John Edwards for President

Senator Obama on the 35th anniversary of Roe v Wade decision
By Sam Graham-Felsen – Jan 22nd, 2008 at 11:17 am EST

Thirty-five years after the Supreme Court decided Roe v. Wade, it’s never been more important to protect a woman’s right to choose. Last year, the Supreme Court decided by a vote of 5-4 to uphold the Federal Abortion Ban, and in doing so undermined an important principle of Roe v. Wade: that we must always protect women’s health. With one more vacancy on the Supreme Court, we could be looking at a majority hostile to a women’s fundamental right to choose for the first time since Roe v. Wade. The next president may be asked to nominate that Supreme Court justice. That is what is at stake in this election.

Throughout my career, I’ve been a consistent and strong supporter of reproductive justice, and have consistently had a 100% pro-choice rating with Planned Parenthood and NARAL Pro-Choice America.

When South Dakota passed a law banning all abortions in a direct effort to have Roe overruled, I was the only candidate for President to raise money to help the citizens of South Dakota repeal that law. When anti-choice protesters blocked the opening of an Illinois Planned Parenthood clinic in a community where affordable health care is in short supply, I was the only candidate for President who spoke out against it. And I will continue to defend this right by passing the Freedom of Choice Act as president.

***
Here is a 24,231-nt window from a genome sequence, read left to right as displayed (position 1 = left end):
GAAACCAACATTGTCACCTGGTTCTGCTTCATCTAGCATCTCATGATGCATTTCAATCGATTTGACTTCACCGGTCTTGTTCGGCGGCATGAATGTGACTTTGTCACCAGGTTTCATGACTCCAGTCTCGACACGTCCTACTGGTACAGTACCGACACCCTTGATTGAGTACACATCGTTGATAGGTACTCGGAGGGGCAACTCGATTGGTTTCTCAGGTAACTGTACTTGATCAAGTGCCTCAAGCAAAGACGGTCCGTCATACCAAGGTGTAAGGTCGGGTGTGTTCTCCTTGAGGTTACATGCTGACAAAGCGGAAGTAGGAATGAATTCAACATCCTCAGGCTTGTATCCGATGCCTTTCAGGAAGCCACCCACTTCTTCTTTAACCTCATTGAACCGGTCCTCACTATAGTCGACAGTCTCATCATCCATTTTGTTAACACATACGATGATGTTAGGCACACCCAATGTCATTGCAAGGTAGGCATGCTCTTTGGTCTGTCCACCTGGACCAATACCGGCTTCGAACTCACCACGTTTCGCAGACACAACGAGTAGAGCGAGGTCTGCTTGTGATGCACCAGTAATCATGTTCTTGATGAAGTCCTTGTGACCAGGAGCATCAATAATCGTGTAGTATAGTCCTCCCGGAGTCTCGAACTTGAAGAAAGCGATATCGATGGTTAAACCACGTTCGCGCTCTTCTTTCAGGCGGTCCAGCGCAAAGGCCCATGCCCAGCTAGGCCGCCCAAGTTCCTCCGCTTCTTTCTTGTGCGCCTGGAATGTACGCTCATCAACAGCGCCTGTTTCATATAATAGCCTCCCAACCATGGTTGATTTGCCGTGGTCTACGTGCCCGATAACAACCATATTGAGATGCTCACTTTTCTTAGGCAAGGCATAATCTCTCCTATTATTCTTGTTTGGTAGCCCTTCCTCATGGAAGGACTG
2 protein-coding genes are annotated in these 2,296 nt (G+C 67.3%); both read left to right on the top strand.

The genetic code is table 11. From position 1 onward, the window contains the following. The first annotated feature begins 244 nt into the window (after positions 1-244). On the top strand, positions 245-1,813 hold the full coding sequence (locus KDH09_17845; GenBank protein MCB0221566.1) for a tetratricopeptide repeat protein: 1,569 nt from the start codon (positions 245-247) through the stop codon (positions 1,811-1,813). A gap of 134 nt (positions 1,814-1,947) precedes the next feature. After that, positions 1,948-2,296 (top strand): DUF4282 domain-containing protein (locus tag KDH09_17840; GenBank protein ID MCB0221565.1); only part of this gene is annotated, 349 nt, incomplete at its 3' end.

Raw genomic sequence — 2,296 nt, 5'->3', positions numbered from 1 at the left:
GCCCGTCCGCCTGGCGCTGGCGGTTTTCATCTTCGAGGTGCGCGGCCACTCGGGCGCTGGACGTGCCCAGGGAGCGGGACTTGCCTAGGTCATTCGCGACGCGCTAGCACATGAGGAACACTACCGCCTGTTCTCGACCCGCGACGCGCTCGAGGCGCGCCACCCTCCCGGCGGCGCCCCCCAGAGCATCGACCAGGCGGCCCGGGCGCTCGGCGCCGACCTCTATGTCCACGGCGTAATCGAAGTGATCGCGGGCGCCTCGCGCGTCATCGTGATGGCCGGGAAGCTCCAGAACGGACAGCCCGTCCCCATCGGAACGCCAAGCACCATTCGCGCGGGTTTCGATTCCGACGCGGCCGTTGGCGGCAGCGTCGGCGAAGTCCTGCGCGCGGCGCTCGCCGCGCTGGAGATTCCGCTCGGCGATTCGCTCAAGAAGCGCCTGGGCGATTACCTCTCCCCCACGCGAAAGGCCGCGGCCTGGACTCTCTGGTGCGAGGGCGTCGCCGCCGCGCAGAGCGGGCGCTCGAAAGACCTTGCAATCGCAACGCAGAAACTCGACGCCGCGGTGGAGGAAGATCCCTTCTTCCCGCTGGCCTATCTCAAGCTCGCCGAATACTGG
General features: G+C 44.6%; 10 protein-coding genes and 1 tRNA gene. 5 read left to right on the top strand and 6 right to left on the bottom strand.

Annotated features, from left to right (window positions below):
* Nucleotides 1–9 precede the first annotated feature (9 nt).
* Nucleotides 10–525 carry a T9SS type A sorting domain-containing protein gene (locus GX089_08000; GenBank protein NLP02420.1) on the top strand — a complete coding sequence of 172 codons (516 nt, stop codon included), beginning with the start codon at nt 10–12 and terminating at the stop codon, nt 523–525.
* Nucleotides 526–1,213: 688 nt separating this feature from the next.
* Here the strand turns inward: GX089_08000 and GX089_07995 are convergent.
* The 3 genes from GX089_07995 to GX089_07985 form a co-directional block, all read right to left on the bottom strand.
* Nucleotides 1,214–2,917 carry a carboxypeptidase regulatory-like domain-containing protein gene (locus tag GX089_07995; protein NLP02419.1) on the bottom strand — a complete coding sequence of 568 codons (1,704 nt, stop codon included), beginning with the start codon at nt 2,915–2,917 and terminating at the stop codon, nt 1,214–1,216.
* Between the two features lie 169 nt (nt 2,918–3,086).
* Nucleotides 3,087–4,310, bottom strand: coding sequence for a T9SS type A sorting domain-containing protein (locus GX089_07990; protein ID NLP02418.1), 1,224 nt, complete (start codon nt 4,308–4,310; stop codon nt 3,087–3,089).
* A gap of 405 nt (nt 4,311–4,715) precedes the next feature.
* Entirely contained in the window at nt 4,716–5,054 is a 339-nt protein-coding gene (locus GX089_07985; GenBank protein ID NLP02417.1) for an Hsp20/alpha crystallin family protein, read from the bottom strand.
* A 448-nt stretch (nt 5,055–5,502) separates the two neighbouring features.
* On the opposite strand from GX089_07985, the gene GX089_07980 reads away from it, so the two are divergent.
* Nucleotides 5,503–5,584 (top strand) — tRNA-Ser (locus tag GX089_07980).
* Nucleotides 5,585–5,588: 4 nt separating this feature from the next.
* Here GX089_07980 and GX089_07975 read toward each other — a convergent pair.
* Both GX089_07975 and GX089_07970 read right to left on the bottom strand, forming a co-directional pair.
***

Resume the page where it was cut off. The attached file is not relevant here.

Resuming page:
Moreover, I believe in and have supported common-sense solutions like increasing access to affordable birth control to help prevent unintended pregnancies. In the Illinois state Senate, when Congress failed to require insurance plans to cover FDA-approved contraceptives, I made sure those contraceptives were covered for women in Illinois. In the U.S. Senate, I’ve worked with Senator Claire McCaskill (D-MO) on a bill that would make birth control more affordable for low-income and college women, and introduced the Senate version of Representative Hilda Solis’ bill to reduce unintended pregnancies in communities of color. As President, I will improve access to affordable health care and work to ensure that our teens are getting the information and services they need to stay safe and healthy.